Pastor Kevin Obermeyer:   So many have unteachable spirit attitudes. I want to remind people about holiness that seems to be so lacking today. Continue reading “And the Preacher Rolled Up His Sleeves”

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Pastor, Pastor’s Wife~ What Breaks Your Heart, What Keeps You Going?

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What has being a pastor/ pastor’s wife cost you?

This comes at the expense of a broken heart. —Pastor Pablo Catala

Physical and emotional stress; personal time and freedom; often any sense of security because things change so much in your life; and struggles with self-worth as you are constantly being evaluated, of which you mostly only hear about your shortcomings. —Pastor Kevin Obermeyer

As a missionary it has cost convenience, comfort, seeing family… but the promised reward of souls far outweigh the costs. —Anonymous Pastor, Kathmandu, Nepal

What is the hardest part of pastoring?                            

Seeing what people need to do and watching them not do it, no matter how I present it or how I word it, no matter how much time I spent with them and then having to hear the lament of,“Pastor, you were right,” which does not comfort me as I’m seeing the carnage of their bad  decisions. —Anonymous Pastor

Expecting to be loved, understood, maybe even appreciated? They have no idea how needy we are. —Anonymous Pastor’s Wife

Sometimes your own children reject everything you’ve lived for and still you must keep going.  —Anonymous

Realizing how much you don’t know, and feeling like you never do enough, aren’t good enough, or that you might misspeak something heretical. —Pastor Kevin Obermeyer

What is your biggest challenge and most unexpected hardship in pastoring?

I guess my passion for the church gets me in trouble.  —Janet Foley

Making sure that in the midst of building God’s church I don’t lose my marriage or children to the devil’s lies. Stretching time and making sure none of the 3 most important elements of your life are not cheated: God/ family/ work. —Pastor Pablo Catala Continue reading “Pastor, Pastor’s Wife~ What Breaks Your Heart, What Keeps You Going?”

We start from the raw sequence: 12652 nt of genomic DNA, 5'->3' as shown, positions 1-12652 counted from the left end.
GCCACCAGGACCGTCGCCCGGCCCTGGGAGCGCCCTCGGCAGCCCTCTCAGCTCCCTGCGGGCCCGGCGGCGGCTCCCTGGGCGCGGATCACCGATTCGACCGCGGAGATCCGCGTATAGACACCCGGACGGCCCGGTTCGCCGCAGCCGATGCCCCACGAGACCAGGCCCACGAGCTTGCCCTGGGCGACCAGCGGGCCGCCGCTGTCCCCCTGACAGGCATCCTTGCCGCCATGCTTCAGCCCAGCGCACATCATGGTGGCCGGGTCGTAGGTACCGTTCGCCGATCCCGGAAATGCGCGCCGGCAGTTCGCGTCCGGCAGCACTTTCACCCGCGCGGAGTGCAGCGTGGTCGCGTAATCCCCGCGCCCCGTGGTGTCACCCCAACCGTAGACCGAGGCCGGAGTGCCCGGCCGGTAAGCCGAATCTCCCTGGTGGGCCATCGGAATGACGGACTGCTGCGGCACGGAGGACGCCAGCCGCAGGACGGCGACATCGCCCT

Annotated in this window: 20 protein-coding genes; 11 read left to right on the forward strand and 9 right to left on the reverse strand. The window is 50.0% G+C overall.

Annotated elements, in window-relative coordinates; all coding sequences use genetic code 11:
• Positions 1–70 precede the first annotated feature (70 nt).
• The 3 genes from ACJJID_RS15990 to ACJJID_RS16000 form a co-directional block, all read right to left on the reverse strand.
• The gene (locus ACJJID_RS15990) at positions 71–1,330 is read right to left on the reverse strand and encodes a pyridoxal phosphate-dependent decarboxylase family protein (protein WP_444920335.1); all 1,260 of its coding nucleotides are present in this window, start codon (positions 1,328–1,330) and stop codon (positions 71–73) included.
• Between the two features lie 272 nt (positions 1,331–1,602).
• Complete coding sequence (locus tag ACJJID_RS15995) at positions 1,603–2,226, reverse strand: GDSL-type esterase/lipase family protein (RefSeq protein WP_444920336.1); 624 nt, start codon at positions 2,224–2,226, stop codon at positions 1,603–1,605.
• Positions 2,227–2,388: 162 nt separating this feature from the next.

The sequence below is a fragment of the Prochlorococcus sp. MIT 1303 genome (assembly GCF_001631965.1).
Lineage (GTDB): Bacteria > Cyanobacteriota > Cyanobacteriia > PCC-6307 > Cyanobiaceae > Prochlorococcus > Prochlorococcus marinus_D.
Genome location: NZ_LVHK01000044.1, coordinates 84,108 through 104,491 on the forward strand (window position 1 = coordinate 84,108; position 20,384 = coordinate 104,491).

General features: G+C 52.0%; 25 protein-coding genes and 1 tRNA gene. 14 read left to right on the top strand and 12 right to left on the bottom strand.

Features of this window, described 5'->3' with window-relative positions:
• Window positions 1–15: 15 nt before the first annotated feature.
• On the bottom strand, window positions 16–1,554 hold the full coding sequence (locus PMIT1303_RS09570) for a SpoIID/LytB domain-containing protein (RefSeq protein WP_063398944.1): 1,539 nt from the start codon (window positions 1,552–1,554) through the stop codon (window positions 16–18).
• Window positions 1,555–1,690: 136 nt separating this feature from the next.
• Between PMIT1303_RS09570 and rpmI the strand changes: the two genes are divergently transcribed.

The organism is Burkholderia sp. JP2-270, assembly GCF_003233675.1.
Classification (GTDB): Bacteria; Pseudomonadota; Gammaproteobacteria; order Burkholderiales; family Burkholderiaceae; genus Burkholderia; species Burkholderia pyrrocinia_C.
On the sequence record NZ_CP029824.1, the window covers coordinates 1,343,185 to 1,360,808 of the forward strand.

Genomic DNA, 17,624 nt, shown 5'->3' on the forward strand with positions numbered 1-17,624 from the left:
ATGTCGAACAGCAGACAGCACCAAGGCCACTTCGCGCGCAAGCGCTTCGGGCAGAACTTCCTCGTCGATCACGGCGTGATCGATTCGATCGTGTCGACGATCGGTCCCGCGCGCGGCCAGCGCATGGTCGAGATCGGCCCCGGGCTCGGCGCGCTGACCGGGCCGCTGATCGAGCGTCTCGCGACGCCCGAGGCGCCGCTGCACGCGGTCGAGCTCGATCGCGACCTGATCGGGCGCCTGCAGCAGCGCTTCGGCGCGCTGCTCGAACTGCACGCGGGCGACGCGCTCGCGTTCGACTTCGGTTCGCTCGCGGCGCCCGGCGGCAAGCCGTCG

The Call: Why Did You Become a Pastor? (Part 2 in a Series of Interviews with Pastors & Pastors Wives, 2018)

Rachael_M_Colby_Tattoo_It_On_Your_Heart_aaron-burden-unsplash-Why_Did_You_Become_a-PastorDid you think when you became a Christian you would be pastoring one day? Tell me about when you realized you were called to be a pastor /pastor’s wife?

Sophie Foley: I always believed I would marry a pastor. But then again, I’ve wanted to marry John since I was 12, and knew he was called to it.

Pastor John Foley: It was something that came to my mind but I wasn’t clear about. I had some other plans. I watched a world evangelism video of Greg and Lisa Mitchell in South Africa and I couldn’t imagine doing anything else. I responded to a call to preach. I still wasn’t sure but a man in the church told me if I wanted to I probably was. I felt

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Pastor John and Sophie Foley and children, Malden, MA (Boston area)

moved that God could use my life to make an impact by preaching to people around the world. I thought most people felt like I did. I dedicated my life to becoming a pastor but it didn’t happen for another 8 years or so.

 

 Sophie: We arrived in Malden, Massachusetts on June 2, 2017. We promptly began Bible studies in our home and soon moved to a hall nearby and began having Sunday morning services. My husband, Pastor John, met a group of young men almost immediately, who had been praying for a young pastor for a year. That same week we met a woman and her adult children, who had been praying for a young church as well. Within a few weeks, we had 20+ people attending. It was mind blowing. Truly, God had a people here, He just needed someone to come.

We remodeled and moved into our current building in May of this year and have had such favor with the community. This really has been a dream come true, to serve God here. It is right in the heart of the new downtown development and one block from the T station. We run anywhere from 20-60 people at any given time. —The Potter’s House, Malden MA https://www.pottershouseboston.com/

 

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Pastor Kevin and Janet Foley, McMinnville Oregon

Janet Foley, (Pastor Kevin Foley’s wife & John Foley’s mother): My parents were faithful Methodists, very active in the church, my father teaching the adult class and my mother 3rd and 4th graders, me in the youth choir, etc.. But we never heard the term “born again,” and never heard that we must repent of our sin and truly invite Jesus Christ in to our hearts, which caused a lot of problems in our home!

 

My parent’s marriage was rocky. I got in huge fights with my dad where he accused me of things I never ever thought of doing. Just because I had incense in my room I was accused time and time again of drugs and lying. Finally I said to myself, if he thinks I’m so bad then…I’ll be bad!!!  Where’s some dope? I became a rebellious pot smoking hippie chick at 13 years old. My 21 year old boyfriend turned me on to LSD—I didn’t want to do it, but I didn’t want to hurt his feelings. I was intrigued with the music, yoga and philosophy my brothers brought home from college and the partying, flower children, and concerts of the time.  Continue reading “The Call: Why Did You Become a Pastor? (Part 2 in a Series of Interviews with Pastors & Pastors Wives, 2018)”